You might think being chosen to speak at a high school graduation ceremony would be a welcome opportunity, especially for someone who is filled with opinions and loves the English language. No, I was …
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You might think being chosen to speak at a high school graduation ceremony would be a welcome opportunity, especially for someone who is filled with opinions and loves the English language.
No, I was mortified and begged them to reconsider.
The one I gave might have been the worst high school graduation speech in history.
It was humorless, for one thing, and veined with seriosity.
That night, inside a ninety-degree gymnasium with humidity outside close to it, flashed before my eyes when I read, “Ousted California principal escorted off campus after graduation speech.”
Ben Nakamura, former principal at Stagg High School in Stockton, Calif., “focused more on his grievances with the school district than the students he was meant to send off in the world,” the article read.
I made the same mistake by focusing on myself instead of the group in green gowns sitting behind me, or the parents in front of me who had made sacrifices on behalf of their children, and demonstrated inordinate patience with the menu of problems many teenagers face.
The word “ceremony” gives me a pain.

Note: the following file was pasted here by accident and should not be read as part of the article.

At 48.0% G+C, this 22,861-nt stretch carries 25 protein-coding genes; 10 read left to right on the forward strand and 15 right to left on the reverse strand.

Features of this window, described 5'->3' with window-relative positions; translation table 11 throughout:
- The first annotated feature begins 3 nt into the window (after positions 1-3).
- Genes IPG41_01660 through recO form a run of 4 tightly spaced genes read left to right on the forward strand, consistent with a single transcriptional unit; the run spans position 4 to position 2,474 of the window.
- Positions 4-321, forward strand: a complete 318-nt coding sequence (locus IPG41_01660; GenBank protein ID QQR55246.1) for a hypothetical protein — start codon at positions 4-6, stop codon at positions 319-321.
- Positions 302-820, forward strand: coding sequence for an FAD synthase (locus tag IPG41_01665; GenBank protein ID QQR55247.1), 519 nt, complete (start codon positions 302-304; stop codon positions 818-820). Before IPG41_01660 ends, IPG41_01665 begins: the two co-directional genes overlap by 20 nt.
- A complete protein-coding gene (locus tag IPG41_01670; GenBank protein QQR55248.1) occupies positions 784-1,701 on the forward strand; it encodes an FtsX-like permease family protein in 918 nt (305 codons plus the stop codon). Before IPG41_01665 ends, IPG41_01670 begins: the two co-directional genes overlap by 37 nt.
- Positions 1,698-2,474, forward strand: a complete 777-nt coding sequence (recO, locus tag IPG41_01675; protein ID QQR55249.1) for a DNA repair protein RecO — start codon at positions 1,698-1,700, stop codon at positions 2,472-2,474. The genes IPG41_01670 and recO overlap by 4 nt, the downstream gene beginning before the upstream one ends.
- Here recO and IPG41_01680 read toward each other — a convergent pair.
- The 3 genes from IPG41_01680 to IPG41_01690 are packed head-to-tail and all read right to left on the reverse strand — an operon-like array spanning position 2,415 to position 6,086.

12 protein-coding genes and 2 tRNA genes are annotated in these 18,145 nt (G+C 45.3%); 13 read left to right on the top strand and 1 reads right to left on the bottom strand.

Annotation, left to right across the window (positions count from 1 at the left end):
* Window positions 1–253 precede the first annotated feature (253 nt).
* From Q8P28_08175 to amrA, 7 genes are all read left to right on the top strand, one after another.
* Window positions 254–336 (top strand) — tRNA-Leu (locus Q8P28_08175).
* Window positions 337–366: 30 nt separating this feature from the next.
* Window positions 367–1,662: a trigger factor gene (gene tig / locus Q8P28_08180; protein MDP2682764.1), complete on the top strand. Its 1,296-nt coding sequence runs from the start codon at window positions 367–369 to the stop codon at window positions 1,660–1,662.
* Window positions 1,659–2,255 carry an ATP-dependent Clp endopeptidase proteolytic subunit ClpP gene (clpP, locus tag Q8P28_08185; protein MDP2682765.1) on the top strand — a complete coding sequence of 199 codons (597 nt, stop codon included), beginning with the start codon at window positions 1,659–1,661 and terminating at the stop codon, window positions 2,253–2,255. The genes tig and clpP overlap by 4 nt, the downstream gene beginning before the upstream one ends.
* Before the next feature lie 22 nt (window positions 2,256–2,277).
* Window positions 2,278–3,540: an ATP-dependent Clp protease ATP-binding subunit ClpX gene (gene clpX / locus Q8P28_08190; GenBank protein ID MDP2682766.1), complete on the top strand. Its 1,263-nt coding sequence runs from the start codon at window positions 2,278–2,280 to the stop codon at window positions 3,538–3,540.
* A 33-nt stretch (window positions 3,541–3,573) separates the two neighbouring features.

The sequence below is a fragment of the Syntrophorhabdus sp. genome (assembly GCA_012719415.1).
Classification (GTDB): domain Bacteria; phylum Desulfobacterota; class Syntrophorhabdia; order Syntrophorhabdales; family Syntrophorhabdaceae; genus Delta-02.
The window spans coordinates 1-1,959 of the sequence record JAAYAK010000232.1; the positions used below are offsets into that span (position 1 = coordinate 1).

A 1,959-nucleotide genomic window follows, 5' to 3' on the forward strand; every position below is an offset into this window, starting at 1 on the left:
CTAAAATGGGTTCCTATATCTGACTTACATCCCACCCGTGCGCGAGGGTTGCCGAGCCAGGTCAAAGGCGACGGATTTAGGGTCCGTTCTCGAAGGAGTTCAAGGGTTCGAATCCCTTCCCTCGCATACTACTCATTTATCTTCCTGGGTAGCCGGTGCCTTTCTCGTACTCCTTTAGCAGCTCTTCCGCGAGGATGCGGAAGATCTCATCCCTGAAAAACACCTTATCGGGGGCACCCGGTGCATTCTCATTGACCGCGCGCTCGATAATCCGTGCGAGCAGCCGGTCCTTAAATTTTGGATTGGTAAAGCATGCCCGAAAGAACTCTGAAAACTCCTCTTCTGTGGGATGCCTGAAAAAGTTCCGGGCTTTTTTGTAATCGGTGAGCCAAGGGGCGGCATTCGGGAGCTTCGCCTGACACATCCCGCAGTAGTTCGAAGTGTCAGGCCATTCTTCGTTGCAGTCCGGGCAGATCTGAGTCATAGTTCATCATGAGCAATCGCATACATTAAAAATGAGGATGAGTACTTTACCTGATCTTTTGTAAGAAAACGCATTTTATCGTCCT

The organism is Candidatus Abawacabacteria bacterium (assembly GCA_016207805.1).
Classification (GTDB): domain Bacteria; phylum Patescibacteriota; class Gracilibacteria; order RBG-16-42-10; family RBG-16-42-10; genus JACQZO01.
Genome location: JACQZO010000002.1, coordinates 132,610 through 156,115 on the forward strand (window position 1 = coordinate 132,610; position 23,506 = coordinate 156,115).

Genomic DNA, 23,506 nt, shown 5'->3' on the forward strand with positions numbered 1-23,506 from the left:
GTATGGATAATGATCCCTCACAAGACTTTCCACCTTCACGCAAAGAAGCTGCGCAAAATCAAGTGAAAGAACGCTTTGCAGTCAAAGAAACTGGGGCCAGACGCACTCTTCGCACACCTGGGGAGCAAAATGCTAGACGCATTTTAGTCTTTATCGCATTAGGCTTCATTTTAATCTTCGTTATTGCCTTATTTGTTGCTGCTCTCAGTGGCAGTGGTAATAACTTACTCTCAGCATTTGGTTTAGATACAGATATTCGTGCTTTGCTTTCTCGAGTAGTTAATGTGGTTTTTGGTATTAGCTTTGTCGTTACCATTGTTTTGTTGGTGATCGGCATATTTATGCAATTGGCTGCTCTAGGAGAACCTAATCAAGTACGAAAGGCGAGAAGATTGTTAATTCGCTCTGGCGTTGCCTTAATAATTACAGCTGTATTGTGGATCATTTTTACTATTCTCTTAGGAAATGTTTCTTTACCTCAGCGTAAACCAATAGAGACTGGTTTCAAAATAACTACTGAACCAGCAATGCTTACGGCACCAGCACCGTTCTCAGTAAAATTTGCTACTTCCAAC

Defined as a “ritualistic event with a purpose,” a graduation ceremony is usually a dull affair with too much pomp for me.
The ritualistic event with a purpose I am in favor of is called “lunch.”
Not the ones with robes and mortarboards.
If you’re wondering where a mortarboard gets its name, it comes from the board brickmasons use to hold mortar.
They slip, slide, look silly, and come with tassels you’re supposed to move from the right to the left once you’ve graduated.
Then what? For some reason, you’re expected to throw the mortarboard in the air.
“Student loses sight in one eye from mortarboard incident.”
I should have opened with a joke.
“Why did the teacher marry the janitor?”
“Because he swept her off her feet.”
But I didn’t.
Believe it or not, I’d like to do it all over — a Mulligan — and try my best not to be so profound (i.e., pretentious) and avoid clichés like the plague.
I’d say something about the teachers too. I don’t know how they do it. Or why. The pay is low, the disrespect high.
“Bueller? Bueller? Bueller?”
The story goes that the script of “Ferris Bueller’s Day Off” took six days to write.
It has its moments. The scene in the Art Institute is the best.
The film’s overall theme seems to be that high school is the enemy.
Likewise, the overall theme of “The Breakfast Club.”
Both movies were written and directed by John Hughes.
High school isn’t the enemy. Neither are the principals nor the teachers. The bullies are.
If I were given the opportunity to give my speech over, I’d name the names of the bullies and the ones they bullied.
That would be something, wouldn’t it?
But there’s a hitch and it’s a big one.
The gymnasium is gone, the school is gone, and a third of my classmates are gone. A few died in the war.
The speech I gave was years and years ago in an Ohio high school that has since been closed because of low enrollment.
I’d close with a joke. Maybe what Charles Schulz said.
“Don’t worry about the world coming to an end today. It’s already tomorrow in Australia.”
Class of 2021, good luck. You’ll need it.
Craig Marshall Smith is an artist, educator and Highlands Ranch resident. He can be reached at firstname.lastname@example.org.
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